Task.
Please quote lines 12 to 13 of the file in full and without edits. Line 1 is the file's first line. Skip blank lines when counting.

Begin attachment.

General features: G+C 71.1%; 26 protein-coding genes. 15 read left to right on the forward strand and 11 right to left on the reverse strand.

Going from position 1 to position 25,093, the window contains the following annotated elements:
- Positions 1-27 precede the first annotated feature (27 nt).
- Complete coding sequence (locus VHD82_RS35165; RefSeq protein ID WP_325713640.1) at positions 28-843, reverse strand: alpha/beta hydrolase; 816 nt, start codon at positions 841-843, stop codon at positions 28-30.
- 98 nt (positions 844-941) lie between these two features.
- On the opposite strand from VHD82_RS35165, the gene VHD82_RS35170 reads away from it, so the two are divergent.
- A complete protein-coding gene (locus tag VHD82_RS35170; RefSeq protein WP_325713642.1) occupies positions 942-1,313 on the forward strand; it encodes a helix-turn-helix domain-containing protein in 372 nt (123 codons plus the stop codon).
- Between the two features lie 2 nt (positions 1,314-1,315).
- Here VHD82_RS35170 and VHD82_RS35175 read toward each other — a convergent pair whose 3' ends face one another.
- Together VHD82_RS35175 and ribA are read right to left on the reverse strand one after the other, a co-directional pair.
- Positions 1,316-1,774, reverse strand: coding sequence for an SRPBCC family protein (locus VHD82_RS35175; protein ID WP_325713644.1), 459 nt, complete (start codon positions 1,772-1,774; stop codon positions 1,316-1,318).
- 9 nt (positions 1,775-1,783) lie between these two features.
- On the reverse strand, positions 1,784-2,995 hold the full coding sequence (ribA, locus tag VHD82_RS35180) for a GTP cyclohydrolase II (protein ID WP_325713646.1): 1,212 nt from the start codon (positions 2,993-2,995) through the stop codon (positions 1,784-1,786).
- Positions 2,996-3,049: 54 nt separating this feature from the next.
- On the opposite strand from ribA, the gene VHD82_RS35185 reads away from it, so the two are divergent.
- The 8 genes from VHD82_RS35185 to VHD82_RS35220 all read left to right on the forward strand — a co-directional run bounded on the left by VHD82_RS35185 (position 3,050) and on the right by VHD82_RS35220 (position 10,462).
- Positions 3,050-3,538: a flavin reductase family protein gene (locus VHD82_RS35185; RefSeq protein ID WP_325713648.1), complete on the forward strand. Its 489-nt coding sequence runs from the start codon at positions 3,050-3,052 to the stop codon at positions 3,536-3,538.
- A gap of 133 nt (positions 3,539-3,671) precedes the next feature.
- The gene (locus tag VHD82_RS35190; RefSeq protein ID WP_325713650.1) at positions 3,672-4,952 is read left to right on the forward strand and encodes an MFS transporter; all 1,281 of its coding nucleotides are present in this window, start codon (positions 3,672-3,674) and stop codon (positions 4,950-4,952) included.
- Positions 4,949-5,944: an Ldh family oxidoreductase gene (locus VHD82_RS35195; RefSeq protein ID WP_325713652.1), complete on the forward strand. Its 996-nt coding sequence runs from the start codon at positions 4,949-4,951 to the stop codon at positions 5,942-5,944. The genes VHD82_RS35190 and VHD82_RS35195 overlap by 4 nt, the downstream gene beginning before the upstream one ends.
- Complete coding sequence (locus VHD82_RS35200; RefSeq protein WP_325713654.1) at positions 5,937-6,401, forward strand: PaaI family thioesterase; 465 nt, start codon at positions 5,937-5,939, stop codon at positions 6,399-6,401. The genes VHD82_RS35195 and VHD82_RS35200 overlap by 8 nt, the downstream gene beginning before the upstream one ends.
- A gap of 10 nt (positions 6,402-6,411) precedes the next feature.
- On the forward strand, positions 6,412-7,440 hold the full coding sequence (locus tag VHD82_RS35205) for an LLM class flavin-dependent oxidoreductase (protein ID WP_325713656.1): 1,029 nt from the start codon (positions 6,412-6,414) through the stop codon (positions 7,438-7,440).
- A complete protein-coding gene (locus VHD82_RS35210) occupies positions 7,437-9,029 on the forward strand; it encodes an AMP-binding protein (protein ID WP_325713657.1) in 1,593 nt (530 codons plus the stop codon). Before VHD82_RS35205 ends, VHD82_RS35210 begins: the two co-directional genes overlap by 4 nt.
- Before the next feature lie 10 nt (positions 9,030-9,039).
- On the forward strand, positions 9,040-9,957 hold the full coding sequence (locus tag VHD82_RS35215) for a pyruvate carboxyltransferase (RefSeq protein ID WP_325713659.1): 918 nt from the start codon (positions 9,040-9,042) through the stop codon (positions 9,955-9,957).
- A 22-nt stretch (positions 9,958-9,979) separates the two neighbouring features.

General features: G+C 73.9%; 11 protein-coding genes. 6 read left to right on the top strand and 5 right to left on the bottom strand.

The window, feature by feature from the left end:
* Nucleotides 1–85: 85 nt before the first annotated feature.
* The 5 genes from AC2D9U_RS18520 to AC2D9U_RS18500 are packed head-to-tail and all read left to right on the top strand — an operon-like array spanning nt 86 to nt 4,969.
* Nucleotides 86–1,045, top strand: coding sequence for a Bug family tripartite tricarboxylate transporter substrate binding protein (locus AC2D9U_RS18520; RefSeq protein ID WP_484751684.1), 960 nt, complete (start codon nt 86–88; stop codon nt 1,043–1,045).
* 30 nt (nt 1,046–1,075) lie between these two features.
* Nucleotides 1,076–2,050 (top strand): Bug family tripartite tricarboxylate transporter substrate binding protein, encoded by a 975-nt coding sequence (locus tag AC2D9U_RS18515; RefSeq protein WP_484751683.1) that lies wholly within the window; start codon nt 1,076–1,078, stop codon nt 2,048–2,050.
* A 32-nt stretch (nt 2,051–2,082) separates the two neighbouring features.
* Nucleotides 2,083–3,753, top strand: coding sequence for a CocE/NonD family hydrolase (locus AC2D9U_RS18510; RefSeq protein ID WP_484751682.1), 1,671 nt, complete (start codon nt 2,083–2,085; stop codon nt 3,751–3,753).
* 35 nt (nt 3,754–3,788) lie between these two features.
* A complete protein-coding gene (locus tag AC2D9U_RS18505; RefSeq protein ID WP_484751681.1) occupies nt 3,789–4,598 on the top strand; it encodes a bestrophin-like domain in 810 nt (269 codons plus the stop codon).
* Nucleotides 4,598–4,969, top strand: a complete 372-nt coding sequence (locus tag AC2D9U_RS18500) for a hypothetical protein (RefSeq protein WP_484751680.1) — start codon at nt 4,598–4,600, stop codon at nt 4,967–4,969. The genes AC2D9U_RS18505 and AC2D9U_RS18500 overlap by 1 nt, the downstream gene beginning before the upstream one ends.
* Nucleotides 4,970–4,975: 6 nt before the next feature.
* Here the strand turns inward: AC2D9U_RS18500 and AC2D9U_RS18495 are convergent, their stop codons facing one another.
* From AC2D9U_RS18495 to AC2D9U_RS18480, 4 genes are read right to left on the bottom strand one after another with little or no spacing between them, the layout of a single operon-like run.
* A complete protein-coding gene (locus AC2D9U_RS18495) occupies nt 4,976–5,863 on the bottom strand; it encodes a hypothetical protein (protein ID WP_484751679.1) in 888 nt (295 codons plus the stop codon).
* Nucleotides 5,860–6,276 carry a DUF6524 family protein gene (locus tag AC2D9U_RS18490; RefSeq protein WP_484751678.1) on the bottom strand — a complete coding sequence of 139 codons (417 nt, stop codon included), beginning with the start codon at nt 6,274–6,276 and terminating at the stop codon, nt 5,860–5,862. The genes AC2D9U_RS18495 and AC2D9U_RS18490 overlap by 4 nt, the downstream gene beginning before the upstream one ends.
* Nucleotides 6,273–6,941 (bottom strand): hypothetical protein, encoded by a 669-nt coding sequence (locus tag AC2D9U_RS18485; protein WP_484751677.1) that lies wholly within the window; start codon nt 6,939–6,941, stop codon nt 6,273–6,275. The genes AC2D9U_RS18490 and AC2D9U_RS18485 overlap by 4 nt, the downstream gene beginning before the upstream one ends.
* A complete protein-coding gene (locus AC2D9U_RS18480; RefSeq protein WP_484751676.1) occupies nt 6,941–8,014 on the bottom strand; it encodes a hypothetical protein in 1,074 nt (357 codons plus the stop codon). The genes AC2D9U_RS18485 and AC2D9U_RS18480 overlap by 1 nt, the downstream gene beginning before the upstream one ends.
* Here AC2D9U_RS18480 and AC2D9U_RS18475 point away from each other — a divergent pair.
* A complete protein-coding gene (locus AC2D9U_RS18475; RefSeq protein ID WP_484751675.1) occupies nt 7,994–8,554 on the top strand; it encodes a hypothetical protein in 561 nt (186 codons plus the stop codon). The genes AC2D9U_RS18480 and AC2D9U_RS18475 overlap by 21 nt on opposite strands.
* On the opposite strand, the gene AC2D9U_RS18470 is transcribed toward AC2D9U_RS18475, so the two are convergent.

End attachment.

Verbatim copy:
- 9 nt (positions 1,775-1,783) lie between these two features.
- On the reverse strand, positions 1,784-2,995 hold the full coding sequence (ribA, locus tag VHD82_RS35180) for a GTP cyclohydrolase II (protein ID WP_325713646.1): 1,212 nt from the start codon (positions 2,993-2,995) through the stop codon (positions 1,784-1,786).